Daily Comment (March 14, 2022)

by Patrick Fearon-Hernandez, CFA, and Thomas Wash

[Posted: 9:30 AM EDT] | PDF

Our Comment today opens with an update on the Russia-Ukraine War.  Concerns about a Russian missile strike close to NATO member Poland are being partially offset by positive signs for a diplomatic compromise.  We next review a range of U.S. and international developments that could affect the financial markets today.  We close with the latest news on the coronavirus pandemic.

Russia-Ukraine:  Even as Russian forces continue regrouping for an expected new assault on the capital city of Kyiv, the key development over the weekend was a large Russian missile strike on a Ukrainian military training base just 10 miles from the Polish border.  Illustrating the risk of escalation in the conflict, the U.S. responded with a stern warning that NATO would respond to even the slightest attack on any of its territory.  In fact, even before the missile attack, Russian Deputy Foreign Minister Ryabkov warned that NATO’s arms shipments to Ukraine would be considered a valid target.

United States-Venezuela:  Faced with a massive political backlash, the Biden administration has backed off its outreach to Venezuela for additional oil supplies that could help bring down fuel prices.  For now, it suggests Venezuela will remain isolated internationally and will have little ability to rejuvenate its oil industry or its oil exports to the U.S.

United States-Iran:  The U.S. has turned down a Russian demand for sanctions relief before it would help push a revived Iran nuclear deal over the goal line.  For at least the time being, that has put a pause on the deal, keeping Iranian crude oil largely unavailable to world markets and helping keep energy prices high.

Taiwan:  For the second time this year and the seventh time since the start of 2020, the island’s military said one of its jet fighters has crashed into the sea.  The pilot, who ejected and was rescued, said a mechanical problem brought the plane down.

  • The incident buttresses concern about the high operating tempos forced on the Taiwanese air force as it responds to Chinese planes’ frequent challenges to the island’s airspace.
  • The Chinese intrusions into Taiwan’s aircraft identification zone probably aim in part to wear down the island’s military forces and probe for its weaknesses.  If successful, those intrusions could eventually encourage China to try to take control of Taiwan, likely setting off a major international crisis that would drive asset prices lower.

Colombia:  As anticipated, ex-Marxist guerilla Gustavo Petro won yesterday’s left-wing primary election, confirming he is the man to beat in the May 29 presidential vote.  In addition, Petro’s coalition did well in legislative elections and will be one of the biggest blocs in the next parliament.

  • Petro’s performance confirms that political winds in Latin America continue to blow to the left, threatening the region’s free-market, private-property-oriented economic policies.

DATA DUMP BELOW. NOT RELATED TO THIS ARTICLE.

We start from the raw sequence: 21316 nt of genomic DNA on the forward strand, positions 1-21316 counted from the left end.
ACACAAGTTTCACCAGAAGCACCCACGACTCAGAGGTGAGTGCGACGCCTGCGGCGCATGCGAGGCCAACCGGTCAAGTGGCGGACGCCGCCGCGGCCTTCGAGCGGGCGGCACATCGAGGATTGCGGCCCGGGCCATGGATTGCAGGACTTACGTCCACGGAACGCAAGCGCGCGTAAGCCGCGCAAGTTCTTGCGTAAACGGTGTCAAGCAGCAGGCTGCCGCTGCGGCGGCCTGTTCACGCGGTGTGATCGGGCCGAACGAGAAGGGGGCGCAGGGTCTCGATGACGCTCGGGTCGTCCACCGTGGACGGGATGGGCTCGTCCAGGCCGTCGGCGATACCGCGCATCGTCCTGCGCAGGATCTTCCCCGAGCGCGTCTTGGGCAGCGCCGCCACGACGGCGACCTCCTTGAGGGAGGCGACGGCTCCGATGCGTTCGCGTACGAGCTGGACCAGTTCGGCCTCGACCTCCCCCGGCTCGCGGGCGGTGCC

• The continued leftward trend threatens to undermine Latin American asset values going forward.

United States:  With apartment rents rising rapidly, legislators across the U.S. are again looking to enact rent control, reviving measures largely shunned in recent years.  These proposals, which would generally allow landlords to boost monthly rents by no more than 2% to 10%, are on the legislative agenda in more than a dozen states.

COVID-19:  Official data show confirmed cases have risen to  456,908,767 worldwide, with 6,041,077 deaths.  In the U.S., confirmed cases rose to 79,517,492, with 967,552 deaths.  (For an interactive chart that allows you to compare cases and deaths among countries, scaled by population, click here.)  Meanwhile, in data on the U.S. vaccination program, the number of people considered fully vaccinated now totals 216,647,869, equal to 65.3% of the total population.

  • In the U.S., the seven-day average of people hospitalized with a confirmed or suspected COVID-19 fell to 29,177 yesterday, down 43% from two weeks earlier.
  • In China, new locally transmitted cases tripled to more than 3,100 over the weekend, marking the country’s worst outbreak in two years.  In response, authorities in the southern metropolis of Shenzhen imposed a new set of restrictions.  For example, bus and subway services will be suspended beginning on Monday, and residents will be urged to work from home and step out only to buy daily necessities.
  • Outside the mainland, Hong Kong is facing even greater infections, in large part because many of its elderly residents still aren’t vaccinated.  The city’s death toll per million people has now surpassed that of the worst-hit European countries and all of its main peers in the Asia-Pacific region (see graph below).

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